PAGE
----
Release Date: December 20th, 2013 (US); January 1st, 2014 (UK)
Genre: Crime; Drama
Starring: Christian Bale, Amy Adams, Bradley Cooper, Jennifer Lawrence, Jeremy Renner
“Some of this actually happened.”
These are the first words you see on screen as American Hustle rolls along the runway in preparation for a turbulent take-off. The next thing, an obtuse, balding Christian Bale spends a good few minutes chained to mirror, meticulously attempting to glue hair to his head. And it’s brilliant. One minute the film is poking fun at itself, the next it’s indulging in extended Hollywood grooming. Whether or not you actually believe that any of what is to come actually happened is irrelevant. Batman is fat and bald. Only he’s not Batman, he’s the first of five characters who, placed in any other film, could easily be dismissed as unlovable. Yet these characters, these jaded and faulting human beings are the epitome of most things great in American Hustle — and trust me, most things are great.
After a string of loan scams gone right, con-man Irving Rosenfeld (Christian Bale) and his partner Sydney Prosser (Amy Adams) are caught cheque-handed by exuberant FBI Agent Richie DiMaso (Bradley Cooper). Along with a reluctant Sydney, who is posing as a Brit with banking connections, Irving is manipulated into joining DiMaso in a plan to take down four potentially corrupt political figures, including the well-meaning New Jersey Mayor, Carmine Polito (Jeremy Renner). If Irving does not oblige, he fears the loss of his adopted son from his marriage with an uncontrollable wife, Rosalyn (Jennifer Lawrence).
First thing’s first: American Hustle serves up an abundance of heart to go along with bountiful amounts of razzmatazz and wild hair-pieces, and this is no small part down to David O. Russell’s focused direction, a direction particularly zoned in on his characters. Since making The Fighter in 2010, Russell has admitted that people are the most important elements of his films, that they infuse soul into his work, and this is certainly true here. At best the plot is slightly overloaded, but then it probably should be given the elaborate scam unfolding on screen. Russell deflects all attention away from these various narrative layers and strands though, and gives his characters the limelight. Unselfishly too — this character-based production style is something that doesn’t always necessarily invite directorial attention, rather the actors take most of the plaudits. However Russell’s passion for people, which is as much on display in both The Fighter and Silver Linings Playbook as it is here, means he most likely doesn’t want all the plaudits no matter how much he deserves them.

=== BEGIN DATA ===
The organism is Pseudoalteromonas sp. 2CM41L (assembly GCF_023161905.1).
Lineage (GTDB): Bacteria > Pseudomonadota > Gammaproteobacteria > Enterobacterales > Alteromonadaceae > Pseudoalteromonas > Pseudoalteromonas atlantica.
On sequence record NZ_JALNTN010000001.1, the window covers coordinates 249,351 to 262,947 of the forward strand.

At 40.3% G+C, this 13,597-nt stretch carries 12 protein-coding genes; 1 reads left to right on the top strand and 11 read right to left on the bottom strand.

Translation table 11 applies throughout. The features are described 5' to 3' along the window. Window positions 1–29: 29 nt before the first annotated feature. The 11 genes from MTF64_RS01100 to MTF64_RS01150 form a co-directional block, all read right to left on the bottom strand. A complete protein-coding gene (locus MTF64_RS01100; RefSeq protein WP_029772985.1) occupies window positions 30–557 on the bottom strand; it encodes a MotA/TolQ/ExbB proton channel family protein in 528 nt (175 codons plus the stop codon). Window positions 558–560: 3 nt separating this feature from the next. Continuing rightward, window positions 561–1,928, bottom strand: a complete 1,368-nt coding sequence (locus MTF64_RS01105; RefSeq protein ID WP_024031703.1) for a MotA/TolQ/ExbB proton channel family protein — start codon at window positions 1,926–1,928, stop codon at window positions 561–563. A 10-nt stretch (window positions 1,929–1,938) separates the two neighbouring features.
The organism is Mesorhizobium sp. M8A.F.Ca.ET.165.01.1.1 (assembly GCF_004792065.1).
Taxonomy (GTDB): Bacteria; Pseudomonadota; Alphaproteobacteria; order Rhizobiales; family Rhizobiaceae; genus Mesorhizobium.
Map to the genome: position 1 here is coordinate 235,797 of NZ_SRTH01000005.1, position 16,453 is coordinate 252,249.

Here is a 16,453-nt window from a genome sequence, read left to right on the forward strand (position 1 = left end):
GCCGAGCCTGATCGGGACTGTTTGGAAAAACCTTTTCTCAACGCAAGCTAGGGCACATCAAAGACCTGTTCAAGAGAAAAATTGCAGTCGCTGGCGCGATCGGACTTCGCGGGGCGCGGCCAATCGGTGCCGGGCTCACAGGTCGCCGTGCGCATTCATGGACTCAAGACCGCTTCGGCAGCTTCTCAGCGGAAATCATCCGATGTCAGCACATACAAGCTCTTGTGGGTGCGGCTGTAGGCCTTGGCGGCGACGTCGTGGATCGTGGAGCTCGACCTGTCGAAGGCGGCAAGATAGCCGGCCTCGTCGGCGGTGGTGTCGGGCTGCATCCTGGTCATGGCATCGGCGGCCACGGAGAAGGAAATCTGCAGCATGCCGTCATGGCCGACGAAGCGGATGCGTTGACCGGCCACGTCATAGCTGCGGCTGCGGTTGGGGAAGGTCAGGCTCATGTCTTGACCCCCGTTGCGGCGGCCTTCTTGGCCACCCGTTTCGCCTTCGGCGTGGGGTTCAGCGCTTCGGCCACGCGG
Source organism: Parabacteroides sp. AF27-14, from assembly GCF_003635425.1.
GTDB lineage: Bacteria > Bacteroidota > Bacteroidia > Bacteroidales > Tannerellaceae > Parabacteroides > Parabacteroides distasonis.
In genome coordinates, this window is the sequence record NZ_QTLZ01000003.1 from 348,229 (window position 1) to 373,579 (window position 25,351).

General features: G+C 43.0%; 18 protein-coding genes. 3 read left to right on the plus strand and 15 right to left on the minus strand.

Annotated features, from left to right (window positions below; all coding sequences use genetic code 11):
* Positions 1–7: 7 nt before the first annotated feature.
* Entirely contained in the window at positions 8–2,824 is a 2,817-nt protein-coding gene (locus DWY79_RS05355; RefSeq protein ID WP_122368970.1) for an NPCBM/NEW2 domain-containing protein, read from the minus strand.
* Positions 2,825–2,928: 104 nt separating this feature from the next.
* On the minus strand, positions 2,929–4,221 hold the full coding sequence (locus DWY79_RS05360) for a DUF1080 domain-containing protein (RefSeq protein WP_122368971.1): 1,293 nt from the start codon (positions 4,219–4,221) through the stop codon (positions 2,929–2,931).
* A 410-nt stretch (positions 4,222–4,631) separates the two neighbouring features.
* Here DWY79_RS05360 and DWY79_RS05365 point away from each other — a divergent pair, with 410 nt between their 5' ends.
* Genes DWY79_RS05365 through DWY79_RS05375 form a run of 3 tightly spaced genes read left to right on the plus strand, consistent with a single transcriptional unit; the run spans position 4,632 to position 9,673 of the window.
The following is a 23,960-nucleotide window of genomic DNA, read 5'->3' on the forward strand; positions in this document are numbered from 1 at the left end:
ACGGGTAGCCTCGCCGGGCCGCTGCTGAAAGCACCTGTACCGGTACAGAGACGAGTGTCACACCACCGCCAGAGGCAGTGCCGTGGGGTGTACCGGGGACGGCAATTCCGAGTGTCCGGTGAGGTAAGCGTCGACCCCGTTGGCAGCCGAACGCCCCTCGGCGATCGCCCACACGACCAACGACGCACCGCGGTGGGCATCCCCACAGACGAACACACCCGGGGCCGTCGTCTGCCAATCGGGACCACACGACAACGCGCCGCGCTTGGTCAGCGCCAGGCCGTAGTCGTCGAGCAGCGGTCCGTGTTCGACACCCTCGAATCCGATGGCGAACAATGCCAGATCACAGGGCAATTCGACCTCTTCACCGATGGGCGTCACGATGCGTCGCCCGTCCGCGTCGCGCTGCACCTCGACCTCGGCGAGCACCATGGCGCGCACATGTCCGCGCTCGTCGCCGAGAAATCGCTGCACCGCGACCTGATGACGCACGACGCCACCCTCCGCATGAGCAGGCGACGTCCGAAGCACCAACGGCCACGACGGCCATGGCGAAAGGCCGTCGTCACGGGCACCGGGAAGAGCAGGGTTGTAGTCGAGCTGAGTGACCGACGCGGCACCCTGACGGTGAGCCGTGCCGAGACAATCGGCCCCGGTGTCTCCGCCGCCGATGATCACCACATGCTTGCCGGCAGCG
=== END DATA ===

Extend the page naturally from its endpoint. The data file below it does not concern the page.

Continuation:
It’s not often that a truly A-list cast amalgamates where each actor delivers a tip-top performance. Normally, either there’s not enough material to satisfy so many hungry egos, or a severe case of weary cheque-collecting goes on. This could not be further from the truth in American Hustle, as the five stars bring out the absolute best and most flamboyant in one another. As Irving Rosenfeld, Christian Bale is the centrepiece of events, the instigator of many of the crazy goings-on (whether he likes it or not). “He had this air about him.” Sydney is absolutely correct. At the beginning, you get the feeling Irving is growing tired of his surroundings, he’s let himself go but not so far as to come across as weak — what we see externally is carefully tended (the hair), what we don’t see is tucked away (the stomach). It’s not until the glamorous and vibrant Sydney Prosser glances over into his life that Irving experiences an ambience of regeneration. Adams embodies seduction; she mesmerises the viewer as much as she does Bale and it’s obvious her character Sydney (or is it Evelyn?) has had a lot of practice in hiding charmingly behind a veil of otherness.